A companion bill was introduced earlier this year by Representative Dennis Cordoza (D-Calif.), with bipartisan support in the House.
“Tragically, innocent children are suffering terribly as a result of meth and other drugs,” Representative Cardoza said. “This bill is an important step towards providing hope for children endangered by drugs at home. These grants would provide much needed funds to improve coordination between government organizations that deal with children found in homes made unsafe by drugs.”
Feinstein Letters to ONDCP and Ad Council
Senator Feinstein today also sent letters to the White House Office of National Drug Control Policy (ONDCP) and the Advertising Council asking the organizations to consider developing public service campaigns to increase awareness about the disturbing new trend of drug dealers marketing candy-flavored meth to children.
In her letter to the ONDCP, Senator Feinstein wrote, “Along with Senator Grassley, I am introducing a bill to ensure that we expand our federal drug penalties so that dealers will think twice before altering illegal drugs to target our kids, and I hope you will support this legislation. But I also hope your office will consider a publicity campaign to highlight this problem that the DEA says has already spread to California, Nevada, Washington, Idaho, Texas, New Mexico, Missouri and Minnesota, so that parents of children and teens can be adequately warned of this issue.”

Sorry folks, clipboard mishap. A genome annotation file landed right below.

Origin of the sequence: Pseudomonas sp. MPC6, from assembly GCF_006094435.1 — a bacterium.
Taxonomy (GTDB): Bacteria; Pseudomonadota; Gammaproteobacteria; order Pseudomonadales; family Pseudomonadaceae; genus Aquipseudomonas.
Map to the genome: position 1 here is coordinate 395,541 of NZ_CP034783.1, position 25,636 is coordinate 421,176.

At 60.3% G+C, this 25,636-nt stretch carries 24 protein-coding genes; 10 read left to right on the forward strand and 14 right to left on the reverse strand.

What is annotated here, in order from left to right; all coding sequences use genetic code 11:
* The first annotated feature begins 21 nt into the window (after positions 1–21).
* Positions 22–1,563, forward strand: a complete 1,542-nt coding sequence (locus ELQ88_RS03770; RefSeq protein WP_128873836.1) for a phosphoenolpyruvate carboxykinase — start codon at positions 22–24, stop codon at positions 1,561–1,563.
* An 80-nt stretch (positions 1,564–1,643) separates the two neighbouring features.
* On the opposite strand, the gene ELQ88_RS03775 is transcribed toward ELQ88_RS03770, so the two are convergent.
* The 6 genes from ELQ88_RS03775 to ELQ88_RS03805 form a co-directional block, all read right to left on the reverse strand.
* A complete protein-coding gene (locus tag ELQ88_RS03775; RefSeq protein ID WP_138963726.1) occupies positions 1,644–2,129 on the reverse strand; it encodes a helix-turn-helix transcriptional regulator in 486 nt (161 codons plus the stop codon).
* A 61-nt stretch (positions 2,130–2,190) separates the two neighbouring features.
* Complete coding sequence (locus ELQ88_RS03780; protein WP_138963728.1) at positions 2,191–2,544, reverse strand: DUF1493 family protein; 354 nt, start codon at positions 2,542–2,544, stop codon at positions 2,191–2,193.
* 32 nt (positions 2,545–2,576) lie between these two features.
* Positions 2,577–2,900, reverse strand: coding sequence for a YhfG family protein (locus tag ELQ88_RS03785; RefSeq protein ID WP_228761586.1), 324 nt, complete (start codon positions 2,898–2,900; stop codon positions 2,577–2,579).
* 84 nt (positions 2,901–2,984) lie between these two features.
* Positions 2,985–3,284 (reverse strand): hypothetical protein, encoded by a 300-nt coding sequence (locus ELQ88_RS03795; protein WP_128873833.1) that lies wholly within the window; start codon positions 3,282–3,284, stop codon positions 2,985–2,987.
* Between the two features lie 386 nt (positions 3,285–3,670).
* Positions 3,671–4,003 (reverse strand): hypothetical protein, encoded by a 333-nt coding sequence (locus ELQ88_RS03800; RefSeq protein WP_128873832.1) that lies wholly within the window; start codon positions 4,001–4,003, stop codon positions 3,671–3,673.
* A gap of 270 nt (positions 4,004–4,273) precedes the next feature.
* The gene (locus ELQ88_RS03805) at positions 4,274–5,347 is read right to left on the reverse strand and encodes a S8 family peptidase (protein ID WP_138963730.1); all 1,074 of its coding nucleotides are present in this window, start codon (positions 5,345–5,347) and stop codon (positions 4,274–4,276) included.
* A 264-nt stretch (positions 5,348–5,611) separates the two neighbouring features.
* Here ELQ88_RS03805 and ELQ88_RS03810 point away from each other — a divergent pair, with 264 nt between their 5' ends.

Copies of both letters are available upon request.
Saving Kids from Dangerous Drugs Act:
Currently, federal law enhances the criminal penalties that apply when a person sells drugs to anyone under age 21. When this occurs, the federal penalties are doubled (or tripled for a repeat offense), and a penalty of at least one year must be applied. But this enhancement only applies if actual “distribution” to a minor is proven.
The Saving Kids from Dangerous Drugs Act would apply the current penalty enhancement to anyone who “manufactures, creates, distributes, or possesses with intent to distribute a controlled substance that is flavored, colored, packaged or otherwise altered in a way that is designed to make it more appealing to a person under 21 years of age, or who attempts or conspires to do so.”
Drug Endangered Children Act of 2007:
The Drug Endangered Children Act of 2007 would extend a grant program authorized in the USA PATRIOT Reauthorization Act, by reauthorizing it at the same $20 million level previously approved by Congress, for an additional two years (FY2008/2009). These grants assist in the treatment of children who have been endangered by living at a home where methamphetamine has been manufactured or distributed, by allowing States to develop Drug Endangered Children programs, and interagency protocols, to coordinate the efforts of law enforcement, medical services, and child welfare workers, to ensure that children found in these environments receive appropriate attention and care.
Background on Combat Meth Act
Senator Feinstein has long been a leader in supporting legislation to address the ravages of methamphetamine abuse and was the sponsor of the Combating Methamphetamine Epidemic Act. This legislation, which went into effect on September 29, 2006, has since been recognized as a leading cause of recent dramatic drops in domestic methamphetamine production.
The Combat Meth Act requires cold medications containing pseudoephedrine to be placed behind a pharmacy counter, requires signature and proof of identification before purchase, and limits the amount of pseudoephedrine that one person can buy in a single day or month. It also provides funding for education, prevention and treatment programs.